MOJ Fails Again to Honor Supreme Court’s Order

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    The Ministry of Justice (MOJ) has for the second time failed to appear for a conference scheduled with the Supreme Court.

    The conference was intended to have the Ministry explain its side relating to a claim of seven years and four months totaling US$132,000 and LD$1,012,000 unpaid wages, including benefits.

    The said claims were made by the legal team of Atty. Sam T. Solomon, a former Senior City Solicitor.

    Initially, the Ministry was due to appear on October 30, but asked for a postponement of the conference to November 4 to enable them to be in the position to adequately respond to the High Court’s order.

    Surprisingly, the Ministry has not appeared up to present.

    The order was issued by Cllr. Philip A.Z. Banks, Associate Justice presiding in Chamber.

    The Justice in Chamber acted on a request from Atty. Solomon’s legal team.

    Atty. Solomon’s lawyers sought the court’s approval to issue a writ of mandamus, compelling the Ministry to appear before it.

    It is not yet known whether Justice Banks will enforce the request made by Atty. Solomon’s legal team

    However, a communication dated October 20, 2014 was allegedly written and signed by the Acting Justice Minister, Cllr. Benedict F. Sannoh, and sent to Atty. Edwin K. Martin.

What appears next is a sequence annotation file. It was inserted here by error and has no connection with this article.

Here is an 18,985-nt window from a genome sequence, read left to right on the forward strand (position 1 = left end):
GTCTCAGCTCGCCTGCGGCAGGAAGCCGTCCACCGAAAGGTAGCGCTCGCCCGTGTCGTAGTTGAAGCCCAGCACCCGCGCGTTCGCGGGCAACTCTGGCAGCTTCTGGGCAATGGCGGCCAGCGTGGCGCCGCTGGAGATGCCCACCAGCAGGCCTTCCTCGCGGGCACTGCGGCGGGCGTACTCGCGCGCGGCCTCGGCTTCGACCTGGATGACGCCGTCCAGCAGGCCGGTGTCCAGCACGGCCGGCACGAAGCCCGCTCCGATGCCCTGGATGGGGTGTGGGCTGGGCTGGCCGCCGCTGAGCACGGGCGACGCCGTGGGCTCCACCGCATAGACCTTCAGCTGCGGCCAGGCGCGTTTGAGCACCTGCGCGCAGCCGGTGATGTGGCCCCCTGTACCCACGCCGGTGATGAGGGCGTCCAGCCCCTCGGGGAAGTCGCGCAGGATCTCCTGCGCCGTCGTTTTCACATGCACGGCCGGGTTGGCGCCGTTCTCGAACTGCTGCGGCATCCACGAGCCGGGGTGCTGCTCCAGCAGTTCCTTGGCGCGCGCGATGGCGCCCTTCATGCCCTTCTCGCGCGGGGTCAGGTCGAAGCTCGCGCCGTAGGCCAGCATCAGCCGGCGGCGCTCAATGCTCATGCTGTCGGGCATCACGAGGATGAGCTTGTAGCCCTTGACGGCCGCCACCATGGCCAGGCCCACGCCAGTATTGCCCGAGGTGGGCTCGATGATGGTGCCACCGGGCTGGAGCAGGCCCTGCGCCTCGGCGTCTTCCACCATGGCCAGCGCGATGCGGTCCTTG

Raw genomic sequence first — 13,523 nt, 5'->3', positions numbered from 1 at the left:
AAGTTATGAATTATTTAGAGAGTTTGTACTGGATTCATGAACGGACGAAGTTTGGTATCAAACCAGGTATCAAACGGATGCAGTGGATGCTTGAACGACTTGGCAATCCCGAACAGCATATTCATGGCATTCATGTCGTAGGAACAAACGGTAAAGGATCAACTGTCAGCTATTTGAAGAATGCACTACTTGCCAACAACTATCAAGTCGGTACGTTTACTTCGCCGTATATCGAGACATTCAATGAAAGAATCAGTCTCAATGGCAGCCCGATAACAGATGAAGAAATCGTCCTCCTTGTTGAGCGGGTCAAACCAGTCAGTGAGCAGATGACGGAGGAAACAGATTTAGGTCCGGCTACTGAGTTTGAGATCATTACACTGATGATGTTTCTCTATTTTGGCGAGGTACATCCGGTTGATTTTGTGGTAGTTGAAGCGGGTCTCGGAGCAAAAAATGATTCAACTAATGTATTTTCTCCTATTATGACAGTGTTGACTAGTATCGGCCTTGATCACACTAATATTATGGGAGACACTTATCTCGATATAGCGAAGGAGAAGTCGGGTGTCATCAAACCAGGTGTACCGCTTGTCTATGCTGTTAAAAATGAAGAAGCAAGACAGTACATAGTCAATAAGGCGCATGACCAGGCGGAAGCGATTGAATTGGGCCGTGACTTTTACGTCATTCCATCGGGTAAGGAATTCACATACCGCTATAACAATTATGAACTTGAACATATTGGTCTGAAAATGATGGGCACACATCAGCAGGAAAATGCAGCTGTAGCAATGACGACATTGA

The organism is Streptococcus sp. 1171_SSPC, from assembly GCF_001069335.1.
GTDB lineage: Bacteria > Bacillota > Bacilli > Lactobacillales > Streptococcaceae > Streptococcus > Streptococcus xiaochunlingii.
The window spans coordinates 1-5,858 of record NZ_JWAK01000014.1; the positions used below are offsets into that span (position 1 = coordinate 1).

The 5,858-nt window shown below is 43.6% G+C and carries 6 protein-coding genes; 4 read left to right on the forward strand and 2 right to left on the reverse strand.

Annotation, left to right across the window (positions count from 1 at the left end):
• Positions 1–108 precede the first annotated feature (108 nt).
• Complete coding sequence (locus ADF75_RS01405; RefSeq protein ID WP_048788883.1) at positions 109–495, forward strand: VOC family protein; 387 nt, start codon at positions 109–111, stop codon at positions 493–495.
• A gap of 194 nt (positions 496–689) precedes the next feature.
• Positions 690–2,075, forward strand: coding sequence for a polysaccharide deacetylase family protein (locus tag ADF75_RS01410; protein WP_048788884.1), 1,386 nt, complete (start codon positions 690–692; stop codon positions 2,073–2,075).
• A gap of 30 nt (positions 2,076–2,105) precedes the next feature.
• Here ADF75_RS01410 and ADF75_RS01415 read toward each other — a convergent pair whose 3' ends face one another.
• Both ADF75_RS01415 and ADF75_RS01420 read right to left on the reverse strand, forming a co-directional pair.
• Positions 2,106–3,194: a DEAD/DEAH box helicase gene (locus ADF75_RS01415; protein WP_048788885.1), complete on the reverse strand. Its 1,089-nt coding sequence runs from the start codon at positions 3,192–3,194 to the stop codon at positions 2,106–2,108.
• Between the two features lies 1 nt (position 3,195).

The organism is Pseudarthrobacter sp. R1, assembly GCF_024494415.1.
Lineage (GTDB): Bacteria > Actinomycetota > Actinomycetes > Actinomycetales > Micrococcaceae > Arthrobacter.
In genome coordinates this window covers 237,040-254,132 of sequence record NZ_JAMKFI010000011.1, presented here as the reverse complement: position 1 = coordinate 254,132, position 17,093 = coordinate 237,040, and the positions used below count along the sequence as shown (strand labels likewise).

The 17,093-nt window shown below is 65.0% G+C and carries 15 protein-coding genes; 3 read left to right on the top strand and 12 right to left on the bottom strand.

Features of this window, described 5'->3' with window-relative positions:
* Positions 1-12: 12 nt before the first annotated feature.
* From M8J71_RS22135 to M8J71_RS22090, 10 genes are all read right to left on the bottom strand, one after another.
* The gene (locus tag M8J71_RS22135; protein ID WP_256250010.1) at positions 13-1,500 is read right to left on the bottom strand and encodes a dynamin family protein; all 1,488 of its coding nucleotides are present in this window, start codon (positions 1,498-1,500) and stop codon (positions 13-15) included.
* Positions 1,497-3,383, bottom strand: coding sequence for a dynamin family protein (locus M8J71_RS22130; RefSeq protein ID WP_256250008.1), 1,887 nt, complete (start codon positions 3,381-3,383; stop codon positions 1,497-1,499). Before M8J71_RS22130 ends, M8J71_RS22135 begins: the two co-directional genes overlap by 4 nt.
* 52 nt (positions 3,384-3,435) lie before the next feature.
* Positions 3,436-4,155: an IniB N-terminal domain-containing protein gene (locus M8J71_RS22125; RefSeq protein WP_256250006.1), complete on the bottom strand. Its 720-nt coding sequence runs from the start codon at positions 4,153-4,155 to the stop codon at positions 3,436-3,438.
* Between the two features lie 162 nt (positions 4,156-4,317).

Atty. Martin is the managing director of Justice and Public Interest Consortium Africa, which represents the legal interest of Atty. Solomon.

    Cllr. Sannoh wrote; “We acknowledge receipt of your letter of October 13, 2014, relative to Mr. Sam T. Solomon, it would have been more appropriate had you sought a conference with me on behalf of your client rather than an ultimatum to comply with your demand within 72 hours.”

    Cllr. Sannoh continued, “Be that as it may, and consistent with the Ministry’s obligation to protect rights,  I will look into the matter personally and revert to you in 30 days.”

    Concluding he said, “Atty. Theoway will be the focus person, should you desire to make a follow-up with my office.”

    The Ministry is accused of failing to pay Atty. Solomon, after he had worked as City Solicitor for a period of seven years and four months.

     Atty. Solomon had been assigned by the Ministry to several Magisterial Courts, including the Brewerville Magisterial Court and the Monrovia City Court, at the Temple of Justice.

    However, the Ministry has contended that it is not indebted to Atty. Solomon because it did not employ him as one of its prosecutors.

    The Ministry further stated that during the seven years and four months period, Atty. Solomon served as a “volunteer.”

    The Ministry  based its argument on Section 3.4 of the  Civil Service Agency standing order and quoted it as  “Selection of successful candidates must be recommended to the CSA by appointing authority to prepare his/her Personal Action Notice (PAN).”

    The Ministry further argued that Solomon, during his seven years and four months “volunteer service” as City Solicitor, did not complete a PAN.

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